One book underway is called Inanna Scient. That’s goddess Inanna, Queen of Heaven and Earth, Devastatrix of the Lands. She too goes to the underworld, and her story cuts through Dumuzi’s at every point at a right angle. The first panel:
“When they tire of riding the holy hard-on, Inanna gathers up her me for a road trip.”
“Those are her powers.”
I know the text sounds crude. But the source is way pre-Christian, sacred and profane break out different in it, in ways post-Christian we, with our prudery and our porn, can scarce reconstruct. I’m trying for the sacred profanity radiant in the source.
The next panel:
“Won from her drunken father Sweetwater back in the day.”
Playing with linear perspective there – depth to suggest infinity, infinity for the god-realm Inanna leaves to tread the earth and fall through the crust to the underworld. Knowing heaven earth hell are no places but modes of perception.
I imagine the text as a posthuman hymn. We’ve created, if not artificial, then unnatural intelligence, and outsourced a good chunk of our thinking to it – our sorting and analyzing, our remembering and feeling. The nets we’ve trained in these human works are clunky at it but quickly getting better. By now the images of us they reflect back to us are coloured by notes not our own. It’s that uncanniness I’m after.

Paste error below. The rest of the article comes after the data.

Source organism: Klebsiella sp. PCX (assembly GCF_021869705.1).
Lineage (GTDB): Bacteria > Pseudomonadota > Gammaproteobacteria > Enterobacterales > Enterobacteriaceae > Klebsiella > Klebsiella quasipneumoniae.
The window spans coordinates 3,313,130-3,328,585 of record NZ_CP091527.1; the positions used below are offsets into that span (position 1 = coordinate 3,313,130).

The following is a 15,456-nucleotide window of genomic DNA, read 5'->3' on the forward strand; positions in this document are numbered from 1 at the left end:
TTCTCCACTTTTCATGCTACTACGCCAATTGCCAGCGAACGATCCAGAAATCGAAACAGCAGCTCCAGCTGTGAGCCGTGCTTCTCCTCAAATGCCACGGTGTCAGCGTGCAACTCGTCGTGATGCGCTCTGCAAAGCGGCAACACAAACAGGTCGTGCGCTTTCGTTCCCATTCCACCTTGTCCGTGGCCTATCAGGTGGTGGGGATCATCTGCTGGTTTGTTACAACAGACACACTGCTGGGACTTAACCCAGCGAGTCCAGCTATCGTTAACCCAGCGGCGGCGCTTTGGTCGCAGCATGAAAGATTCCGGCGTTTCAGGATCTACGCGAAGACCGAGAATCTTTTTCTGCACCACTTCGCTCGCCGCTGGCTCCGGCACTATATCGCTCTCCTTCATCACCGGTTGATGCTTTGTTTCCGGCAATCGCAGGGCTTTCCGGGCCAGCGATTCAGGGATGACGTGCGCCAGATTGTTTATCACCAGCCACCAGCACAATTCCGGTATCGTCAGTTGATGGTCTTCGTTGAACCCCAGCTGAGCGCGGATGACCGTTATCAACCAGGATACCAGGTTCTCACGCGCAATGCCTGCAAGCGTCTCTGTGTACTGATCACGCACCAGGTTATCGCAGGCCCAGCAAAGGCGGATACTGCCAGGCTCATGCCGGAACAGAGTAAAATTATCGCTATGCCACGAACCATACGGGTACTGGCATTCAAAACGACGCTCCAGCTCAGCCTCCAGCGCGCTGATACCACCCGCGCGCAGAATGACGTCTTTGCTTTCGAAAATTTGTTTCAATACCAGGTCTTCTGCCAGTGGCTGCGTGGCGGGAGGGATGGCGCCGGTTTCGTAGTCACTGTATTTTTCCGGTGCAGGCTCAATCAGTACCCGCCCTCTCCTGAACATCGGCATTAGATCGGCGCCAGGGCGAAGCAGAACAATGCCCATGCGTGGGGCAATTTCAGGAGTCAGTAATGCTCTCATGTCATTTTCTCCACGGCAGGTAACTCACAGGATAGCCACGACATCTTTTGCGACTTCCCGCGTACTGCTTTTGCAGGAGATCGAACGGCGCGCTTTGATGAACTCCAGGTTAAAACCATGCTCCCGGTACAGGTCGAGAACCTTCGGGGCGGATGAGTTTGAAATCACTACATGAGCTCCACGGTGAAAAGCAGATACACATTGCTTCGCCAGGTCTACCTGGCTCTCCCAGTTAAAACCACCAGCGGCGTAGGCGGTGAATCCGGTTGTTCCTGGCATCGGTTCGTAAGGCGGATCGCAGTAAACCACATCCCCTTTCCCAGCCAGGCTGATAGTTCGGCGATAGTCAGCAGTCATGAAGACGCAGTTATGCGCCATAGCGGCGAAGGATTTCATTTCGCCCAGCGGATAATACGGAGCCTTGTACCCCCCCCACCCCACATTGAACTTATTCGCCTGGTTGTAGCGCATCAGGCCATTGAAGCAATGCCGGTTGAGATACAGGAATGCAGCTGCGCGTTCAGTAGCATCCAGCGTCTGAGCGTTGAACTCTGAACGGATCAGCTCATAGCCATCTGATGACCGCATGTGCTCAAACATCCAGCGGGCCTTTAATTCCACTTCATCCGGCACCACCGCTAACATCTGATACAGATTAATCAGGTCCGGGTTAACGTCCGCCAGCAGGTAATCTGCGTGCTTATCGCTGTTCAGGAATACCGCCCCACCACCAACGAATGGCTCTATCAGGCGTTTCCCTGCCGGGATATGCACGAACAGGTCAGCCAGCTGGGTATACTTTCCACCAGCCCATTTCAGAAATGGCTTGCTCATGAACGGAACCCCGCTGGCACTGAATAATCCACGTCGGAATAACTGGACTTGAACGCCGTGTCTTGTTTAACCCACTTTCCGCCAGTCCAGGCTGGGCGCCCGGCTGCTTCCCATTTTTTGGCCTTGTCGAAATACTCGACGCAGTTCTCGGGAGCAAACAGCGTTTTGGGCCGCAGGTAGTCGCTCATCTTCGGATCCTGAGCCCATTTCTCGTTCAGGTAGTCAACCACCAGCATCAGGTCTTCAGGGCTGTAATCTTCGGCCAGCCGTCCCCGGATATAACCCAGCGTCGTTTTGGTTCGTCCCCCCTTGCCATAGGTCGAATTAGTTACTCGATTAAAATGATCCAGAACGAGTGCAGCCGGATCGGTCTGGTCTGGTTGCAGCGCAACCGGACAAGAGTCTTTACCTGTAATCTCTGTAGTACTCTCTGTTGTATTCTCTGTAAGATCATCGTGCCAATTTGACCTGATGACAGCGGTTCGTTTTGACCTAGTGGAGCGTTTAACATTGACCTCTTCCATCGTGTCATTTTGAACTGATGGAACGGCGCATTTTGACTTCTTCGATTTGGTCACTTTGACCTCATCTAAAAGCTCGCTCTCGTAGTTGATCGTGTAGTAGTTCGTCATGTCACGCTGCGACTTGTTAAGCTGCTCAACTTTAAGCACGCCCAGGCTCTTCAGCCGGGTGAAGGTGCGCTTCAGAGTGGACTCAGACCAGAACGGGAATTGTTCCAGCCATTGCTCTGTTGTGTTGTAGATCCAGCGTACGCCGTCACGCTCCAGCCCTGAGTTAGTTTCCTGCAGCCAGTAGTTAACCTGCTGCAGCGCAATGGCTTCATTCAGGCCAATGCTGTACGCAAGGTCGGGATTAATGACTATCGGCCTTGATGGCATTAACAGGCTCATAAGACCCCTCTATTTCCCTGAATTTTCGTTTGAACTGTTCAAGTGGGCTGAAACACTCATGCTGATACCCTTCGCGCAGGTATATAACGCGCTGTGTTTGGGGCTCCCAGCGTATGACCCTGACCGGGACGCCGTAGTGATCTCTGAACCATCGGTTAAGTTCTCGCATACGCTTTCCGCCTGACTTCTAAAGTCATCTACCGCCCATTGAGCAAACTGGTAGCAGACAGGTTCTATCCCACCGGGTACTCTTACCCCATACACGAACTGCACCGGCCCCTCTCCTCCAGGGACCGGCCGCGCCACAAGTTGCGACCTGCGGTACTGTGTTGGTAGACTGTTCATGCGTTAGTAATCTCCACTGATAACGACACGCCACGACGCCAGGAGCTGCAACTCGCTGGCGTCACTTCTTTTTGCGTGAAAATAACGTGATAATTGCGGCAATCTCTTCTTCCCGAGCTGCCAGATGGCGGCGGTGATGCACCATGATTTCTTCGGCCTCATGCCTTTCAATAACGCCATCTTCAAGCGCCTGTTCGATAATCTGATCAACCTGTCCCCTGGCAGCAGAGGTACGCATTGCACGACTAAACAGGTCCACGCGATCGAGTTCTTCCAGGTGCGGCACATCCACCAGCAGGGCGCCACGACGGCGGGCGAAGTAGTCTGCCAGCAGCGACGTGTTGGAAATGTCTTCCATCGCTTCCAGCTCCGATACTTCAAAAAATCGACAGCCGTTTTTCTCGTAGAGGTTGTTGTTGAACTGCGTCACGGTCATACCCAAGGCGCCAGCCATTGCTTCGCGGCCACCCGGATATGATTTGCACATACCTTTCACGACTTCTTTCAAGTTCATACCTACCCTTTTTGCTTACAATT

Third panel, the third dimension is a memory, for she and her faithful friend, Ninshubur in the old texts, are self-consigned to flatness –
“Her faithful friend.”
The rubble they confront, busted-up starred-eagle and winged-head postmarks, is the same image laid once over itself akilter, depth compressed to a slight blur.
All of it’s from the daily mail. Inanna and friend are the codes the P.O. prints on our mail to send it right. The backgrounds are security envelope linings. The blocky little creatures, galla from the kur, underworld demons, are meter codes blown way up.
Why junk mail? Because commerce and interchange. Inanna and Dumuzi are grain deities, and from the roots of the grain springs trade, flowers writing, spread cities, all our gorgeous disasters.
Inanna Scient imagines what it is to be our thoughts in exile from us. Informed by our fears and longings, and drawn from our bodies, and made remote to us as data.
I intend two versions. One, a print version, its first half panels assembled by junk mail bricolage, with aasemic text. Its second half, diplomatic transcription of that same text, like this:
The other, an electronic version. Each image multiply responsive to a touch (tablet) or mouse-over (computer). Brush the aasemic text and a voice reads it to you. Poke a demon and a crow barks. Stroke a barcode and rain in the trees.
Gonna mean learning some new software …